Oh Sam Toft. I do love your work.
When stories and artwork collide good things happen. Sam Toft writes stories to go with her artwork, though the artwork is story-filled in itself.
Macintosh raincoats, full-bellied teapots, dogs, geese, sheep, a goldfish, flowing scarves, and simple sea and landscapes accompany the characters in Sam Toft’s repertoire. You could move right in and try to catch up with the conversations. Is there a cat? There must be a cat.
Years ago when my friend Brenda lived far away she sent me a Sam Toft card. The card means a lot to me because of the friend who sent it, and for the wonderful Sam Toft depiction of a man and woman on a bicycle with their dog in the front basket, a duck sitting upon the head of the man, and the woman—dotted headscarf blowing in the wind—holding a goldfish in its bowl.
The story on the back of the card is quirky (with a capital Q)—really imaginative and clever writing to go with the imaginative and clever artistry. The painting is called “Grand Day Out.” The story on the back of the card is called “Meet the Mustards” and reads as follows:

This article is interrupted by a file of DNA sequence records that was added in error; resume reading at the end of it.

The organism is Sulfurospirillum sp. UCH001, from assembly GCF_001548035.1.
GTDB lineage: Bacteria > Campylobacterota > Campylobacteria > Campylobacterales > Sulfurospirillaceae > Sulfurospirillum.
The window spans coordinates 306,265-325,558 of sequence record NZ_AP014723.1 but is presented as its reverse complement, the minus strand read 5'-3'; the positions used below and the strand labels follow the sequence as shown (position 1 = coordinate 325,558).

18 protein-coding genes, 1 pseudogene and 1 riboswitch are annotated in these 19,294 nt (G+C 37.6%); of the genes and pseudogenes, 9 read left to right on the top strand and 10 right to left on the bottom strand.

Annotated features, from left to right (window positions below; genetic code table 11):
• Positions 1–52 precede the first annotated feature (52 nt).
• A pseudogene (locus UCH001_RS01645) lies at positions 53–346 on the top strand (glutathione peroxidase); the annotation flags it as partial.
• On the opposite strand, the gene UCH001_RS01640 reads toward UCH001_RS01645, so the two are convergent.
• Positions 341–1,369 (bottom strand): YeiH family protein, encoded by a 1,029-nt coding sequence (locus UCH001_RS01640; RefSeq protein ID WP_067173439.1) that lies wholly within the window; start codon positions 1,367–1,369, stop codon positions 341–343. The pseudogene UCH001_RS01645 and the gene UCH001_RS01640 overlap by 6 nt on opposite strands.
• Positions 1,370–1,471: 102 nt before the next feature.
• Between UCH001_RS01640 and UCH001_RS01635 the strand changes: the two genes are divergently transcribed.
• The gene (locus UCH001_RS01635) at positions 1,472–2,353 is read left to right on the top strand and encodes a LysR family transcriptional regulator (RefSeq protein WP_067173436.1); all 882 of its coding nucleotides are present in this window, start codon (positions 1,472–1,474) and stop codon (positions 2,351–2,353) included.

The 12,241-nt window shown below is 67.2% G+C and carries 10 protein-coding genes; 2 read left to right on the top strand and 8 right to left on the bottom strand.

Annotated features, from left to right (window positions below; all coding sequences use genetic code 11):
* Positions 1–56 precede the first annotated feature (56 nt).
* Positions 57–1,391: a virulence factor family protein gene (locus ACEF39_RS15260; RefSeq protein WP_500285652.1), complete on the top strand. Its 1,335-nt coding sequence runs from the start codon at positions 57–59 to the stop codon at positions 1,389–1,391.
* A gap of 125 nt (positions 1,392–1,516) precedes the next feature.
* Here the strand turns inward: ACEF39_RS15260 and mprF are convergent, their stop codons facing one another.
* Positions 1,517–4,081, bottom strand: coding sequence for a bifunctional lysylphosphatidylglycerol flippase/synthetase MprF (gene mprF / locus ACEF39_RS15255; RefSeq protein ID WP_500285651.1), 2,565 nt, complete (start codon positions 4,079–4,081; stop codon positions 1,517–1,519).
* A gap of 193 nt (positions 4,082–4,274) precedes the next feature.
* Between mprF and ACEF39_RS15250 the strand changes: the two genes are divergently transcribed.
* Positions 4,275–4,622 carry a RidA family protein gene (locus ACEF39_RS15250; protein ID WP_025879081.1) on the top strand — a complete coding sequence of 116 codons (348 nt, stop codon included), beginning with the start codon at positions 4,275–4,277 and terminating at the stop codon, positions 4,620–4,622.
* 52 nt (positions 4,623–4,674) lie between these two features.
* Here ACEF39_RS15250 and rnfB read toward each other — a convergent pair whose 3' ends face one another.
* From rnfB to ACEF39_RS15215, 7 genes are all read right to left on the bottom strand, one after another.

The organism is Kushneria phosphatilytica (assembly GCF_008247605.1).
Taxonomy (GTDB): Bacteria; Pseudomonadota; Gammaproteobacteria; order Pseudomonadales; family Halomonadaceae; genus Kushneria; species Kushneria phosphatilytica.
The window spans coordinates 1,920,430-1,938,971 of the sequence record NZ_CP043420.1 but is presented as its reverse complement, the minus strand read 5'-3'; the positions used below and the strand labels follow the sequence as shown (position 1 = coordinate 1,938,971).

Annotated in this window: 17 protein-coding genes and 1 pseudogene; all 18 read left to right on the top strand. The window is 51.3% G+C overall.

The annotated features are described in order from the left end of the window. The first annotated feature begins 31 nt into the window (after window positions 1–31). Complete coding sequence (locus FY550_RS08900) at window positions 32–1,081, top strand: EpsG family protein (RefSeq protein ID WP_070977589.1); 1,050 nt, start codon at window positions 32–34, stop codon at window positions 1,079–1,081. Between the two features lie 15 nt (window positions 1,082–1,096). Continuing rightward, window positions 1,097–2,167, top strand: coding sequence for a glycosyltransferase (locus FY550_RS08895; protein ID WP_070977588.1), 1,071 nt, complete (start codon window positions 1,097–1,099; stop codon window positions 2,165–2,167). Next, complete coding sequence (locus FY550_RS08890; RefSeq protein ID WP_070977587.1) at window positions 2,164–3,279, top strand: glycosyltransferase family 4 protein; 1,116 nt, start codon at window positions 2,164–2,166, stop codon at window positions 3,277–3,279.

Ernest Hemmingway Mustard lives with his dear wife Violet, and Doris (Her Majesty) their rather grumpy, portly Jack Russell. They have a goldfish named Rover and can often be seen out with Horace Duck who lives down the way. Doris loves to stay in by the fire eating custard with slices of Spam, but ventures out when the Mustards’ pockets are filled with humbugs. Mr Mustard is a kind, simple soul who specialises in tuneless humming and predicting hurricanes. Mrs Mustard puts up with her daft husband and dreams of Mr D’Arcy.
So please, Sam Toft, write some books.
I’d love a novel of yours by my bedside.
But while I’ll wait, I’ll imagine Violet at the sink washing the teapot, while Doris snoozes by the fire. We could have used Ernest and his hurricane predictions here in Vermont when Irene struck us. I imagine he’d have come down to the bridge with all of us to watch the raging river and mumble, “just as I thought.” There would—of course—be a duck on his head.